Northern Ireland's health minister has been called on to drop guidelines on abortion issued by his department after a court case.
Abortion is strictly limited in Northern Ireland
Assembly members backed a motion calling for them to be scrapped.
The draft guidelines were issued after a court case brought by the Family Planning Association which wanted clarity on the issue.
However, anti-abortion activists said the guidelines were a step towards abortion on demand.
The guidelines were proposed after the FPA took the Department of Health to court for a lack of clarity about the circumstances under which terminations in NI could be carried out.
Even though the 1967 Abortion Act does not apply to Northern Ireland, the draft guidelines say women may have abortions where the expectant mother's life is in danger or when there is a serious long-term threat to her mental or physical health.
However, anti-abortion campaigners believe they represent the first stage in an attempt to extend the 1967 Act to Northern Ireland.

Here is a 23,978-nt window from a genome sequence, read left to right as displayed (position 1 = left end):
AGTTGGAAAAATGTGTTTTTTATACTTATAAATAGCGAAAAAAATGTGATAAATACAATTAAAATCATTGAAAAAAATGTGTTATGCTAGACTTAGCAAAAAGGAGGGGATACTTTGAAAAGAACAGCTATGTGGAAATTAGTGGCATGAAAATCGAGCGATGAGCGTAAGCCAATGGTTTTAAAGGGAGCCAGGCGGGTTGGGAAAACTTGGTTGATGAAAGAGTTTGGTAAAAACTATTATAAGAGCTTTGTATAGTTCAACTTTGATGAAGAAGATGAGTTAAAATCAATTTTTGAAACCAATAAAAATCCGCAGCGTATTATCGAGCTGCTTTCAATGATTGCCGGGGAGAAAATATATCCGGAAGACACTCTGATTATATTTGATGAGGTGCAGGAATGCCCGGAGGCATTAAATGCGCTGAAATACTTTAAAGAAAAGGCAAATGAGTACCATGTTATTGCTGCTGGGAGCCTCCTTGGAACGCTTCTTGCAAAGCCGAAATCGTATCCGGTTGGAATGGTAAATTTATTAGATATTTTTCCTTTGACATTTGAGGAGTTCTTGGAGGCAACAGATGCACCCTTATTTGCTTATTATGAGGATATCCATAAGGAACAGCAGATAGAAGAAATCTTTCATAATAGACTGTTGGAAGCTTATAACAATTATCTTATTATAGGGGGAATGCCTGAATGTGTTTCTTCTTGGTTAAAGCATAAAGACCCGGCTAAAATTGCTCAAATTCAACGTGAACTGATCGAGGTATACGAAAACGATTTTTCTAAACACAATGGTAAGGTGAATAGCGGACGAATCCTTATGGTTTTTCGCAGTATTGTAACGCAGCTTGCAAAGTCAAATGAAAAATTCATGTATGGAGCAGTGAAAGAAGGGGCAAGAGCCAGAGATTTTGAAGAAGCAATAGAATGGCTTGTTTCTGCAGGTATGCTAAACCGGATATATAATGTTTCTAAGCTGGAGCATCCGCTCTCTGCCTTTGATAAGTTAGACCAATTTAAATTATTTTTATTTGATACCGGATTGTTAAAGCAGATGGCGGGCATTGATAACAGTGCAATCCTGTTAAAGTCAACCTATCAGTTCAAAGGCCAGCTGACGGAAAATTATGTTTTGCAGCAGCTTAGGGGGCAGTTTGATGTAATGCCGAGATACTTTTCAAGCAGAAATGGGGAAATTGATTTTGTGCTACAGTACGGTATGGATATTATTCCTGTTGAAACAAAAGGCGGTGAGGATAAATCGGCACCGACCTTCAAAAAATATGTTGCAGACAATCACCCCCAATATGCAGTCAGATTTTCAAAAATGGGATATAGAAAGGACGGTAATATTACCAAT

After a number of MLAs attacked the guidelines during a debate, Health Minister Michael McGimpsey denied there were any plans to use the draft guidelines to liberalise abortion laws and extend the 1967 Act to Northern Ireland.
Describing the guidelines as a work in progress, the Ulster Unionist minister revealed further drafts would be drawn up next year for consultation.
"Let me be clear that there is no question of me bringing about a situation where abortion is available "on demand" in Northern Ireland," he said.
"It is important that members bear in mind the fact that abortion law, falls in the category of criminal law, and is a reserved matter.
"This is an issue for MPs and not this assembly. It is for Parliament at Westminster to legislate on - the Northern Ireland Assembly can only legislate on abortion law with the consent and approval of Secretary of State, Shaun Woodwood.
"During the passage of the Northern Ireland Act in 1998, the government gave assurances that there would be no change to abortion law here without the consent of the main parties."
He said in July NIO minister Paul Goggins said there were no plans to change the law in Northern Ireland.